House hacking. The idea of living in a rent-controlled apartment for years on end, saving up money and slowly climbing the property ladder is all well and good, but what if there was another way to build your nest egg while still living in comfort?
Benefits of House Hacking
There are a number of benefits to house hacking that may change your life. Perhaps the most obvious is the fact that you can save a ton of money on rent. If you live in an expensive city, this can be a game changer.
In addition to saving money on rent, you can also use house hacking to build up your credit score. By living in a home that you own and paying your mortgage on time, you can improve your credit score. This can open up doors for you in the future when it comes to getting loans for bigger purchases like a car or a home.
Another benefit of house hacking is that it allows you to get experience as a landlord. If you eventually want to own rental properties, this is a great way to get your feet wet and learn the ropes. You’ll learn how to screen tenants, handle maintenance issues, and more.
Last but not least, house hacking can be a great way to meet new people and make friends. If you live in a multi-unit property, you’ll have the opportunity to meet your neighbors and form relationships. This can be especially valuable if you’re new to an area or are looking for ways to expand your social circle.
How to House Hack
If you’re not familiar with the term “house hacking,” it simply refers to living in a property that has units that you can rent out to cover some or all of your mortgage/housing expenses. This strategy is most commonly used when purchasing a duplex, triplex, or fourplex, but can also be done with a single-family home (although it’s less common).
There are several benefits of house hacking that may change your life, including:
1. Potentially eliminate your monthly housing expenses
2. Force you to be a better landlord
3. Help you save money on your taxes
4. Introduce you to the world of real estate investing
5. Give you the option to move into a nicer unit as your income increases
If you’re thinking about purchasing a property to live in and rent out the other units, here are a few things to keep in mind:
Financing – When applying for a loan to purchase a property that will be owner-occupied, most lenders will require a smaller down payment (usually around 5-10%) than if it were being purchased as an investment property. Keep in mind that you will also need enough cash reserves to cover any repair/remodeling costs, as well as the added costs of being a landlord (e.g., insurance, accounting, etc.).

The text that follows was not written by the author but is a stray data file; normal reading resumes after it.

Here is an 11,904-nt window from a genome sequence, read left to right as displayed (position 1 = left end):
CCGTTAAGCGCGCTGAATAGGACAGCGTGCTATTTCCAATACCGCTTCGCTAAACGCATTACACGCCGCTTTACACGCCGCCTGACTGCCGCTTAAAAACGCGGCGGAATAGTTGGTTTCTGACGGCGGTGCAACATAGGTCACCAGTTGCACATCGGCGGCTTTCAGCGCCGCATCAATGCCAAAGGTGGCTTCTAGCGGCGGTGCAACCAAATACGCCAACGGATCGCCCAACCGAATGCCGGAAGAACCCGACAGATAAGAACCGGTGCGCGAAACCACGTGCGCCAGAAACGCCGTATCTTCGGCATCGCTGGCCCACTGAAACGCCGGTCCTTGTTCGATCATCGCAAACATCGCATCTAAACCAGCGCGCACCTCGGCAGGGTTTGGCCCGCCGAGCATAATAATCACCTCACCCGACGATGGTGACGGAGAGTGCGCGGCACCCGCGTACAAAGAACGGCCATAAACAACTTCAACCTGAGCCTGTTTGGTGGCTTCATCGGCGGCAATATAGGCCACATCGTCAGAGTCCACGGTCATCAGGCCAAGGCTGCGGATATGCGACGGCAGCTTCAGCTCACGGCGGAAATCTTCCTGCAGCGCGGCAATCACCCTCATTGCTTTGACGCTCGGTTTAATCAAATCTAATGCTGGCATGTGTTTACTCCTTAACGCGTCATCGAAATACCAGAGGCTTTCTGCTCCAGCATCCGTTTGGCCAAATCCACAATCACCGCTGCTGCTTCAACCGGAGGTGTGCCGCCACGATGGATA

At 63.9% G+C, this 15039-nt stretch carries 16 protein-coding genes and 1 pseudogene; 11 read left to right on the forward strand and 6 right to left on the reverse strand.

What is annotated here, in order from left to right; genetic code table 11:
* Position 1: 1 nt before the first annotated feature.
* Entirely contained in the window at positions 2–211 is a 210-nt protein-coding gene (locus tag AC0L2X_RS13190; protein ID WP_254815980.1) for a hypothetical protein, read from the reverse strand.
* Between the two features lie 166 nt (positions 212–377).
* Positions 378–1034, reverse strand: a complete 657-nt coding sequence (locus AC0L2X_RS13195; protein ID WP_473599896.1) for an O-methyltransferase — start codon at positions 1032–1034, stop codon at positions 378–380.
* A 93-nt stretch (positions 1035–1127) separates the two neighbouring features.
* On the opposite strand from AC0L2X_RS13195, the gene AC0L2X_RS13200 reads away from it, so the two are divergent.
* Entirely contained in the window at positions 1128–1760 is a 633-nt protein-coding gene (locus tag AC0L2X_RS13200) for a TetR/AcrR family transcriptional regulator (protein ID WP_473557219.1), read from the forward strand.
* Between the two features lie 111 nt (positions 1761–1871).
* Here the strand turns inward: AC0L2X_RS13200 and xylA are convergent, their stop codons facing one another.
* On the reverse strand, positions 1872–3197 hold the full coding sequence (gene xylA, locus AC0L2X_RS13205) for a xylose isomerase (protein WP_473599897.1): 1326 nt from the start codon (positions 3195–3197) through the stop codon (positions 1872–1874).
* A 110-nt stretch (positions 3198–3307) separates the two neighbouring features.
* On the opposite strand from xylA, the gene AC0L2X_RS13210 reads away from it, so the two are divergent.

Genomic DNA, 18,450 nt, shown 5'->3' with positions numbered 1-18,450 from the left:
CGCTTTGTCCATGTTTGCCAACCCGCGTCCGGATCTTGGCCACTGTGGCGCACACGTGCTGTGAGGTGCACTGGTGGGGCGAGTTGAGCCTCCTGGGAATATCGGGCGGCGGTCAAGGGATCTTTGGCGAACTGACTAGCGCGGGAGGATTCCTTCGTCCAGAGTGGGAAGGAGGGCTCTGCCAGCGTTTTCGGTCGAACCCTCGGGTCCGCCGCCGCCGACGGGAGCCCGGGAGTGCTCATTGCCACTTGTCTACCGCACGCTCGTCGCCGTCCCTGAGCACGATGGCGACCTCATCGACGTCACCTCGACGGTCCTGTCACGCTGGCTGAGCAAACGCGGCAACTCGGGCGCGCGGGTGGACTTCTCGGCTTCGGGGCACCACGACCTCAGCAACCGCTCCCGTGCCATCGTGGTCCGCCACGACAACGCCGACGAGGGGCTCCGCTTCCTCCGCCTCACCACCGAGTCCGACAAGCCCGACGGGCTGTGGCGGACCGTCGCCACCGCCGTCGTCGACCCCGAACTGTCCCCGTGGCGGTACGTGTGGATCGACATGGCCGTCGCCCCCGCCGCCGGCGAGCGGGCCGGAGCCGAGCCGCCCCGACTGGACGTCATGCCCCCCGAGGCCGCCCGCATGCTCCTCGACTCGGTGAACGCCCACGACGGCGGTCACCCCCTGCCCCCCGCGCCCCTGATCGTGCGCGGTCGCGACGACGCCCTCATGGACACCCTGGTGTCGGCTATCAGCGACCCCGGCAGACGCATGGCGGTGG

There are a number of ways to find houses that you can hack. You can look online, in the newspaper, or even drive around your neighborhood.
The first step is to find a house that you like. Once you find a house, you need to contact the owner and see if they are willing to let you hack it. If they are, then you can start working on making the house into your home.
If you are having trouble finding a house to hack, there are a few things that you can do. You can try looking in different neighborhoods or even try looking for houses that are being foreclosed on. These houses may be more willing to let you hack them because they need to sell the property quickly.
Once you find a house that you want to hack, make sure that you have all of the necessary information before you start working on it. This includes things like the address, the price, and any other important details. Once you have this information, you can start working on making your new home.
Risks of House Hacking
There are a few risks associated with house hacking that you should be aware of before you jump into this strategy. The first is that you could end up in a situation where you are responsible for more repairs and maintenance than you can handle. This is especially true if you are living in an older home or one that is in need of significant repairs. If you are not handy or don’t have the time to deal with these issues, it could end up costing you more money in the long run.
Another risk is that you could end up being evicted from your home if your landlord finds out that you are running a business out of it. This is why it’s important to have a solid lease agreement in place that clearly states what is and is not allowed.
Lastly, there is always the risk that something could go wrong with your tenants and they could damage your property or cause other problems. This is why it’s important to screen your tenants carefully and make sure they are trustworthy.
Overall, these risks are relatively minor compared to the potential rewards of house hacking. However, it’s important to be aware of them before you get started.
House hacking can be an incredible way to save money, live in a nicer home, and reduce your monthly expenses. If you’re considering house hacking, we hope this article has given you some food for thought. Weigh the pros and cons carefully and decide if it’s the right decision for you — but know that it could very well change your life for the better.